“Don’t you tell me what to do!” This is the phrase I would hear flying through the air numerous times a day from the handyman helping us renovate our house as my father-in-law offered his opinions on the proper way to lay tile or hang cabinets. They were friends, so it was often said with a wink and a smile, but always also with a bit of true sentiment. How often do you feel this resistance, this defensiveness creeping up when someone shares a critique of your work? Are you dying to yell out, “Don’t you tell me what to do!”?
I was thinking about this last Thursday evening when I attended my local Toastmasters meeting to fulfill a role as Speech Evaluator. As a speech evaluator, my job was to listen to a member deliver her prepared speech and offer constructive feedback on what the speaker did well as well as areas of improvement.
Toastmasters encourages use of the basic sandwich method for evaluation:
- First, highlight strengths demonstrated by the speaker. What did the speaker do well and in which areas did she meet her speech objectives?
- Second, outline areas for improvement. What could the speaker have done to make the speech more effective?
- Third, finish by highlighting additional strengths of the presentation. Finish with a positive note of encouragement. The goal is to encourage learning and progress.
I believe area #2, the middle of the sandwich – that’s where all the good stuff is, right? – is most important. How specifically could the speaker have made the speech more powerful? Were there missed opportunities for more dynamic body language, vocal variety, better eye contact, different word choice? It is easy to keep this section general, being cautious not to hurt the feelings or ego of the speaker, but is that really what’s best for the speaker’s improvement?
In juggling, feedback can often be the difference between mastering a new trick and spending hours stuck repeating the same mistakes, preventing progress. My team building workshop participants share this experience firsthand. When working with a partner, they consistently report that their partner is able to point out things they didn’t see or realize they were doing (hands throwing different heights, asymmetrical posture, etc). Sometimes their partner is able to help them think differently about the juggling pattern by using different audio or visual cues that they wouldn’t have thought to try. The result is faster progress and less misguided effort and frustration.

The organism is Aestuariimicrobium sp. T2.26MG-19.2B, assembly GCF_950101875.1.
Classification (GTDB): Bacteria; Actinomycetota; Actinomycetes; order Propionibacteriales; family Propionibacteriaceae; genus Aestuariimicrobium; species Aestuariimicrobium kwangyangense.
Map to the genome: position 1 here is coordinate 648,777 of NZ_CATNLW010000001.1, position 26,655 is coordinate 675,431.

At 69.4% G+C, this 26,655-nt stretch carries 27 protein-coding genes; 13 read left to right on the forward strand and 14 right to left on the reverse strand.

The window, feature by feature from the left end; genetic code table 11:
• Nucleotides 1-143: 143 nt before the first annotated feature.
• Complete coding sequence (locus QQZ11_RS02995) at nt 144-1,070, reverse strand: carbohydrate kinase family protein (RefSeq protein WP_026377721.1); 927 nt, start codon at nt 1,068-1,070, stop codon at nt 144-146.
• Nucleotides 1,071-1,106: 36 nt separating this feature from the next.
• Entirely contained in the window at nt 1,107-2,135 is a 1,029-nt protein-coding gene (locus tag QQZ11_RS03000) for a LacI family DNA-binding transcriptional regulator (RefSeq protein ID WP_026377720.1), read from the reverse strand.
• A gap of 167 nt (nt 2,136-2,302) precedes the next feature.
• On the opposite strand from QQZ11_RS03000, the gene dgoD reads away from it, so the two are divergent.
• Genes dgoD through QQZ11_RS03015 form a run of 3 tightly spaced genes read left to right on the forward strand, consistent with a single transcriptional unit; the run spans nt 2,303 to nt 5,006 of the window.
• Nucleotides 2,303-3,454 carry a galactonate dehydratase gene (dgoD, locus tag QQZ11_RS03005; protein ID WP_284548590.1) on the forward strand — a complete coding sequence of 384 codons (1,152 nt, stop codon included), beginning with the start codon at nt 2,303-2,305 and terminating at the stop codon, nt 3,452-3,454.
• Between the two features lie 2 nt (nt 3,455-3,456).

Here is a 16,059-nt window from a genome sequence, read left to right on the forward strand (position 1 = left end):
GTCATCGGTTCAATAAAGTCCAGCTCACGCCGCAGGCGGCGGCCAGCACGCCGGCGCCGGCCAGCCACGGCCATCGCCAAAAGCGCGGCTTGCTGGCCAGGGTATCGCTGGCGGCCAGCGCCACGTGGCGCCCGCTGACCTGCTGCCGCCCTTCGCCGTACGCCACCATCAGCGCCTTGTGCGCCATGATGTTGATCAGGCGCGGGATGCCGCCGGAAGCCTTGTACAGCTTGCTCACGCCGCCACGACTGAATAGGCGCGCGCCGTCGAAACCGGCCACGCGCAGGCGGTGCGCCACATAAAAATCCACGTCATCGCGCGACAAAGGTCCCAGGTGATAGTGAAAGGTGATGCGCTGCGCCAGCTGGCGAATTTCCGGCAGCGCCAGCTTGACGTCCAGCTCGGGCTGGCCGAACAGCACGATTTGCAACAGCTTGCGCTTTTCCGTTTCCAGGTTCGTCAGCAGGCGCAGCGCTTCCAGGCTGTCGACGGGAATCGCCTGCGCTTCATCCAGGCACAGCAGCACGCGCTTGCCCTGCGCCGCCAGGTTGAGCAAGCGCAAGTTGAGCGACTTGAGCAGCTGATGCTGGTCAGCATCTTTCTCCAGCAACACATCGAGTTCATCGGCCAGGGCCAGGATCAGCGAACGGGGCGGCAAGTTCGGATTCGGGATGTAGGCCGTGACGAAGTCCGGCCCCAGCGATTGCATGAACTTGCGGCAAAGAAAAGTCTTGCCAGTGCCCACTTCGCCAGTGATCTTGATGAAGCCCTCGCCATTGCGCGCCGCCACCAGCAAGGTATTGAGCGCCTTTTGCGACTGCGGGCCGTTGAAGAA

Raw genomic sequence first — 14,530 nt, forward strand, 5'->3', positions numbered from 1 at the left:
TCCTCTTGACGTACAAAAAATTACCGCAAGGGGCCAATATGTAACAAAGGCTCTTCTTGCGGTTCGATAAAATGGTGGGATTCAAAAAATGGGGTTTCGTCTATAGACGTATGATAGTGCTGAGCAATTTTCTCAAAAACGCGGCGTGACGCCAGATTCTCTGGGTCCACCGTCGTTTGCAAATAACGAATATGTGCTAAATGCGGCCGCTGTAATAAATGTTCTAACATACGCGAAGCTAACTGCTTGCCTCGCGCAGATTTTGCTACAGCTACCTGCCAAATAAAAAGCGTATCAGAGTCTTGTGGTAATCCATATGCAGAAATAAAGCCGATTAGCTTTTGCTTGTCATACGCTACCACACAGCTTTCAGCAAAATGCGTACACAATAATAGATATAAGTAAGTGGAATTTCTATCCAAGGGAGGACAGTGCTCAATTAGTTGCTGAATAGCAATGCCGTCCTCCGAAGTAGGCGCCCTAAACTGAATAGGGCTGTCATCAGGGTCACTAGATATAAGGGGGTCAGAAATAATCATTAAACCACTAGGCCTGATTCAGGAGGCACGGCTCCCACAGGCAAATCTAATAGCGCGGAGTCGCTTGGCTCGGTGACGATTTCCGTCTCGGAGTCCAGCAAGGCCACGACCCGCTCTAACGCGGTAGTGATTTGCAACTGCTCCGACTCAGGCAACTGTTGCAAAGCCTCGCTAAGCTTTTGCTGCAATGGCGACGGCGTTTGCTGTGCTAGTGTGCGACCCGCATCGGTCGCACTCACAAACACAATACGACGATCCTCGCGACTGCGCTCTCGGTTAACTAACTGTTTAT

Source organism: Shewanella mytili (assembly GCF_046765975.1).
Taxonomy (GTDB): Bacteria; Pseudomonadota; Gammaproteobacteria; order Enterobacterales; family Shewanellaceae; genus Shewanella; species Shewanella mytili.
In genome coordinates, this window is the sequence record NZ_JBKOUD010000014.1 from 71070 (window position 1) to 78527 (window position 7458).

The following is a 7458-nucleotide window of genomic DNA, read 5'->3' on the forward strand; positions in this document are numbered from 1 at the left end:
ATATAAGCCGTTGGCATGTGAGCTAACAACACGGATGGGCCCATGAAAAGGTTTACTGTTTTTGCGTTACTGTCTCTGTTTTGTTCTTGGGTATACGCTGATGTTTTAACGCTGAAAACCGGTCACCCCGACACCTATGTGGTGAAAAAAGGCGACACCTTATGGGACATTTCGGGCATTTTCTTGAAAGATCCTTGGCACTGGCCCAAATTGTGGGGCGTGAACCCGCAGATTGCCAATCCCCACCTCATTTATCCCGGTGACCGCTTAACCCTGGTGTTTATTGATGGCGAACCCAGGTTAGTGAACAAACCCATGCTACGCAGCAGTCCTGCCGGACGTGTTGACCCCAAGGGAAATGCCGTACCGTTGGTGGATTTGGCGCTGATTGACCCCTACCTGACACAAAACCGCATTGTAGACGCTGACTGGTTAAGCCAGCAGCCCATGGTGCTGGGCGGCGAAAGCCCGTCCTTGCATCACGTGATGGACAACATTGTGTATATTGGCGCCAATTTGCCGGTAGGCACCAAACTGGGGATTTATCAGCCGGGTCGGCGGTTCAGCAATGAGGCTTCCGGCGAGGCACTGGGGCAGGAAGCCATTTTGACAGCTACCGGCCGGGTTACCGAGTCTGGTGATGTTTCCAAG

Of course, the effectiveness of any evaluation is influenced by the unique experience, personality and style of both the evaluator and the individual being evaluated. Each of us brings different analytical skills, opinions, preferences, and biases to the table. Back to the Toastmasters model…as the evaluator, it is important to understand the speaker’s goals and personality to help communicate suggestions in a manner that will be received. As the speaker, it is important to be open and receptive to feedback, but also to understand who those ideas are coming from, process them, and decide which suggestions fit and which may be discarded. Not all feedback will resonate with you or feel like the right choice. Know yourself and be authentic. It’s a balancing act.
What I do know for sure is that we make a lot more progress more quickly when we can process, adapt and utilize insights and suggestions from those with more expertise and experience.
I’d love to hear your thoughts on the topic – either as someone who gives coaching advice, receives it, or BOTH!
Leave a comment below to share what’s worked for you.